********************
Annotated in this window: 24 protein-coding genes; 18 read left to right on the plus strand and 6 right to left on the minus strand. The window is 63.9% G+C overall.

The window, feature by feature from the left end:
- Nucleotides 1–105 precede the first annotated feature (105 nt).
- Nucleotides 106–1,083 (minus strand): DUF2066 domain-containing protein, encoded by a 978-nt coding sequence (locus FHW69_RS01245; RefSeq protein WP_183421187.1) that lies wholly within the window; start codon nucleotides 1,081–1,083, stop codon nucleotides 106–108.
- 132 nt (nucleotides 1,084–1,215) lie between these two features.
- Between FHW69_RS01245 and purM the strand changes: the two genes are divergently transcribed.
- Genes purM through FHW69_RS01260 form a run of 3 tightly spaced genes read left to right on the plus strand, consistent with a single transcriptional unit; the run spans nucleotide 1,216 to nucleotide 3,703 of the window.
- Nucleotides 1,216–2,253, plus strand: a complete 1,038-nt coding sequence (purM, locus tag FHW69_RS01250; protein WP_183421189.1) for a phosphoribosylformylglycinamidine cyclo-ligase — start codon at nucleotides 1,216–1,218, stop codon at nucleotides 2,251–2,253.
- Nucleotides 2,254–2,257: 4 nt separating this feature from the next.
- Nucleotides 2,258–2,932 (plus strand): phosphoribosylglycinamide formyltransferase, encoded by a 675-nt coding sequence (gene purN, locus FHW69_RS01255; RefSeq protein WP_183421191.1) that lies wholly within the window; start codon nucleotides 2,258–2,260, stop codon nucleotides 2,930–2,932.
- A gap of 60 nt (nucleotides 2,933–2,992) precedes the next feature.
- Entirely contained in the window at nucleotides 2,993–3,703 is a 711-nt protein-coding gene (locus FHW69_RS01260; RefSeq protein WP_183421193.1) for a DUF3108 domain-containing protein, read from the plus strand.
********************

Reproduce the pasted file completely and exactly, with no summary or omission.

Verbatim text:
Annotated in this window: 24 protein-coding genes; 18 read left to right on the plus strand and 6 right to left on the minus strand. The window is 63.9% G+C overall.

The window, feature by feature from the left end:
- Nucleotides 1–105 precede the first annotated feature (105 nt).
- Nucleotides 106–1,083 (minus strand): DUF2066 domain-containing protein, encoded by a 978-nt coding sequence (locus FHW69_RS01245; RefSeq protein WP_183421187.1) that lies wholly within the window; start codon nucleotides 1,081–1,083, stop codon nucleotides 106–108.
- 132 nt (nucleotides 1,084–1,215) lie between these two features.
- Between FHW69_RS01245 and purM the strand changes: the two genes are divergently transcribed.
- Genes purM through FHW69_RS01260 form a run of 3 tightly spaced genes read left to right on the plus strand, consistent with a single transcriptional unit; the run spans nucleotide 1,216 to nucleotide 3,703 of the window.
- Nucleotides 1,216–2,253, plus strand: a complete 1,038-nt coding sequence (purM, locus tag FHW69_RS01250; protein WP_183421189.1) for a phosphoribosylformylglycinamidine cyclo-ligase — start codon at nucleotides 1,216–1,218, stop codon at nucleotides 2,251–2,253.
- Nucleotides 2,254–2,257: 4 nt separating this feature from the next.
- Nucleotides 2,258–2,932 (plus strand): phosphoribosylglycinamide formyltransferase, encoded by a 675-nt coding sequence (gene purN, locus FHW69_RS01255; RefSeq protein WP_183421191.1) that lies wholly within the window; start codon nucleotides 2,258–2,260, stop codon nucleotides 2,930–2,932.
- A gap of 60 nt (nucleotides 2,933–2,992) precedes the next feature.
- Entirely contained in the window at nucleotides 2,993–3,703 is a 711-nt protein-coding gene (locus FHW69_RS01260; RefSeq protein WP_183421193.1) for a DUF3108 domain-containing protein, read from the plus strand.